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Clinton Watkins Installation

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Clinton Watkins' Frequency Colour at Starkwhite. Photo: Sam Hartnett Clinton Watkins' Frequency Colour at Starkwhite. Photo: Sam Hartnett Clinton Watkins' Frequency Colour at Starkwhite. Photo: Sam Hartnett Clinton Watkins' Frequency Colour at Starkwhite. Photo: Sam Hartnett Clinton Watkins' Frequency Colour at Starkwhite. Photo: Sam Hartnett Clinton Watkins' Frequency Colour at Starkwhite. Photo: Sam Hartnett Clinton Watkins' Frequency Colour at Starkwhite. Photo: Sam Hartnett

Overall the uniting aural thread is a throbbing electronic pulse, layered with wobbly hums, buzzes and clicks, that marches along producing alternating coloured and b/w shapes on the walls. This flickering, stroboscopic flip-flop makes further strange effects such as mottled after-images, odd chromatic tinges on shape borders, or black bands that take on a slightly milky film - and white oblongs a misty shadow.

Auckland

 

Clinton Watkins
Frequency Colour

 

25 July -17 August 2013

The current Clinton Watkins installation at Starkwhite uses some of the same ‘black box’ technology (called ‘AV5-Error’) he has used before - a process that uses analogue hardware to manipulate audio signals to construct visual video imagery. Sound here is used not only for its experiential aural qualities but also for the optical aspects Watkins is able to achieve through data ‘translation’. Eye and ear here are inseparable.

Four speakers and four projectors are used to create identical double images (butted together) on each of two long walls positioned opposite each other in the downstairs gallery. The loop is about 20 minutes long, the average time it takes to play the side of an LP.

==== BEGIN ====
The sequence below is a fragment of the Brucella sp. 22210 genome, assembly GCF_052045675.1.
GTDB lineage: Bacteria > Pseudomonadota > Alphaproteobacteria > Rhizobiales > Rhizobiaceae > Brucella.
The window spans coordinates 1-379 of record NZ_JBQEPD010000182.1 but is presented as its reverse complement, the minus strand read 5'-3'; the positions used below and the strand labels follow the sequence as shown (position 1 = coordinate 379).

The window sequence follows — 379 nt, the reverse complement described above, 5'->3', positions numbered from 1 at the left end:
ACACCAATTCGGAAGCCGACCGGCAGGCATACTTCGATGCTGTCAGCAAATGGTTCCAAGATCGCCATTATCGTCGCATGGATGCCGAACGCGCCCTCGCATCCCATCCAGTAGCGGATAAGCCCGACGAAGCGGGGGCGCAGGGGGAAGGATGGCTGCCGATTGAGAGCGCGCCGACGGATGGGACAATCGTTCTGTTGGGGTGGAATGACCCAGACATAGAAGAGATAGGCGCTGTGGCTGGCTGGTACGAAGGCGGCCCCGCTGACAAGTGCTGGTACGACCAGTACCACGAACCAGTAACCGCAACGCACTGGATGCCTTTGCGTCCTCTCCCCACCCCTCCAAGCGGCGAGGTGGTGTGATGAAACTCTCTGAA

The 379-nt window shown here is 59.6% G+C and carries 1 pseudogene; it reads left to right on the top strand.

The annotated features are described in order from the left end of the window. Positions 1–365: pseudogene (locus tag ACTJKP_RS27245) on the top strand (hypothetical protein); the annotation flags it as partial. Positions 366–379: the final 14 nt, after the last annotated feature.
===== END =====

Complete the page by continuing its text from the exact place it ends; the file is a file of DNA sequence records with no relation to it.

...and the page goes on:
Frequency Colour as a composition is made up of a sequence of joined up sections that feature different rhythmic pulses, colour ranges, aural frequencies, pixilated grid alignments, visual textures and directions of internally moving shapes. These sections are a bit like musical tracks on a record, each in isolation but still part of a greater contextual whole.

Overall the uniting aural thread is a throbbing electronic pulse, layered with wobbly hums, buzzes and clicks, that marches along producing alternating coloured and b/w shapes on the walls. This flickering, stroboscopic flip-flop makes further strange effects such as mottled after-images, odd chromatic tinges on shape borders, or black bands that take on a slightly milky film - and white oblongs a misty shadow. The sonic ‘background’ itself varies from a constant drone through regular beats and textures that hint at multiple triangles and tinkling bells, to something like rapid-fire improvised bass solos, while the flickering rectangular strips (usually horizontal) change their quality of edge so it can be sharp and constructivist - like say El Lissitsky - dragged and bristly as with Kline, or soft and stained (Rothko or Noland).

Watkins’ colour combinations also can be startlingly unpredictable, being often harsh red, blue or yellow blocks paired with black. These on the loop transmute through ochre landscape strata and clusters of delicate white lines - tilted on black, that look like intricately patterned Japanese fabrics - to sugary Nolandlike hues, pink horizontal bands on yellow fields. Sometimes the sizzling saturated colour pulls back to become a tertiary green or dull grey or brown, with the volume growing louder, more piercing and crackling in timbre - as if in compensation.

Obviously in the Starkwhite space, with a symmetrical image mirrored on each side, and loud penetrating sound out of every corner, this experience is highly immersive, though not overwhelmingly so. Reflected light bathes the ceiling, floor, columns and you, but you never feel bodily dissolved or disoriented by the chopping strobe. Nevertheless it is not for the fainthearted: to enjoy the full twenty-minute cycle you need a certain ‘clubbing’ stamina - and curiosity about what happens next.

John Hurrell

 

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Owen Pratt, 2:48 p.m. 5 August, 2013

Clint's work rocks; ups to the tolerance of the staff at Starkwhite.

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